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When we arrived at our location, we set up and started to capture the storms in the distance. One was to our North-East, one was t our North-West. Both were firing on all cylinders. Flashing, and sparking everywhere. Every second multiple strikes illuminated the clouds. So what did I do. I set up my time-lapse to capture it. I havent finished processing that yet, but when I do, I will post a link to the page it will be hosted on.

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Then the night really began.

A shot of a meteor flying over first cells of the night to the north.

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As the first cells passed over and headed east, the skies to the west now started to light up. Cells were quickly developing to our west, and were going nuts!!

A shot of the Milky Way with the storms firing underneath.

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Large amounts of rain mixed with hail were falling from incredible formations in the clouds.
Something about the structure I just love underneath thunderstorms.

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Lightning was all around

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One of the final cells that passed over before I had to make the long drive home.

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I had to leave, as I had to get back to Perth. The drive home was very eventful. Large hail, strong winds, lightning all around.

An extremely eventful night, but I am so glad I was able to witness it, and not on my own either. Cheers Steve, it was so great to have someone else there, yelling out as much as I was!! 🙂

I just hope this is an indication of a very active spring/summer storm season in the Midwest and Wheatbelt.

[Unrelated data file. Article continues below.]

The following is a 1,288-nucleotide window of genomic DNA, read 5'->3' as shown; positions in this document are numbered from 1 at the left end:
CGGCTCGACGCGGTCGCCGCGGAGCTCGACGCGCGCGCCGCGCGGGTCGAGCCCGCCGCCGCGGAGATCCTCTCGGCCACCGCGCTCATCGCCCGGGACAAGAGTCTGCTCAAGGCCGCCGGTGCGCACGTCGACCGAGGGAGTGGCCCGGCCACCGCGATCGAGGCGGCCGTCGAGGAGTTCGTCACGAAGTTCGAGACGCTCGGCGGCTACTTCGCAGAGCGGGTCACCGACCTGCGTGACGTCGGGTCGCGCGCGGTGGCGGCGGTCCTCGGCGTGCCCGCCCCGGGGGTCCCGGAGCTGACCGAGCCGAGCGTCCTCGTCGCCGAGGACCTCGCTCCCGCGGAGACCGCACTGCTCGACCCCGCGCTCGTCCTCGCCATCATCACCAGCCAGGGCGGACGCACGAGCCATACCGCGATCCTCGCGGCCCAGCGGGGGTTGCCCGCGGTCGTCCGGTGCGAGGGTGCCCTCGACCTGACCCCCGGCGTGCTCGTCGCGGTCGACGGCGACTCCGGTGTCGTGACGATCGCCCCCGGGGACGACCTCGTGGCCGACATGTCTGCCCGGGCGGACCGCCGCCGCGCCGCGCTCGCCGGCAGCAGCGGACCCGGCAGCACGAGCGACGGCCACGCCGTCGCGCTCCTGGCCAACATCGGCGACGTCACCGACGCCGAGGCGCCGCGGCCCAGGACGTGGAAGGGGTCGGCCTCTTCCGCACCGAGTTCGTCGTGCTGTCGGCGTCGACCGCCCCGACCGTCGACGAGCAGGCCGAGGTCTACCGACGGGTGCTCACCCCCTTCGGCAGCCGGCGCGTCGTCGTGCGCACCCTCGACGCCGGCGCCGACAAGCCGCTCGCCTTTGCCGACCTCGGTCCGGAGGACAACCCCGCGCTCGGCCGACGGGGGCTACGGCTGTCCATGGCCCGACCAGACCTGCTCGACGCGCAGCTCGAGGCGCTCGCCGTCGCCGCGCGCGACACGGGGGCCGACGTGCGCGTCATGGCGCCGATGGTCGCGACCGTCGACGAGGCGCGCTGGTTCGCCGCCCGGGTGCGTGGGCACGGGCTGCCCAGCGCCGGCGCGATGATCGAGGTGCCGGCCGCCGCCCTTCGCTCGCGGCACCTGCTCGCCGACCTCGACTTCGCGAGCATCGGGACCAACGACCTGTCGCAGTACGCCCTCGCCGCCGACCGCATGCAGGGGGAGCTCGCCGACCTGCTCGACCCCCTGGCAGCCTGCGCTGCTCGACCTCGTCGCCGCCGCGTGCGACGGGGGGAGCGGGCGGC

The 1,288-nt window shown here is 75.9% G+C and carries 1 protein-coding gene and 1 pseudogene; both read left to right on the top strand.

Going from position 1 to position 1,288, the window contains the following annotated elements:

More photos to come.

Till next time.

Rainbows under the Stars

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Well if I hadn’t seen it, I wouldn’t have believed it. Rainbows at night time. The conditions were perfect for them though, and it proves you only need the reflected light of the sun off the almost full moon to give you the key ingredient for rainbows.
I was actually out to capture the cold front coming across the coast, and hoping for a bit of lightning, but I was given a rainbow show instead. A definite favourite, as it’s something you don’t see every day (or night for that matter).

This was taken at Jindalee Beach.

All photos used on this site severewatherphotography.wordpress.comsevereweatherphotography.com.au, jordancantelophotography.wordpress.com & http://www.jordancantelo.com are copyright and are the property of Jordan Cantelo. Strictly no reproduction or commercial use allowed without prior approval.

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Please Note: The best care has been taken to accurately represent the finished photograph in the online gallery, however due to web limitations and differences in individual user’s monitor settings, printed photograph colours may differ slightly from the photographs viewed on this website.

– Good Mornings –

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Showers and the gentle rumble of distant thunder greet me outside my accommodation at one of my favourite places in the whole world, Karijini.

I remember waking up, making my west-bix and eating it on the porch, just watching this storm approaching over the brilliant red landscape.
The contrast of colours, on this particular morning was out of this world. The yellows/reds of the ground the rain being highlighted by the morning sun rays, all set on a dark and storm background.
One of those moments that never leave you mind. I am glad I had my first DSLR with me at the time. The trusty old Canon 30D.

Epic!

– Tropical Storms in Bali – 

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One of the best things about visiting the tropics are the amazing thunderstorms that tend to just pop up out of nowhere.
After watching a bit of cloud build up just to the north of Kuta, I raced up to my room grabbed my gear and then set up my camera to time-lapse the developing cells.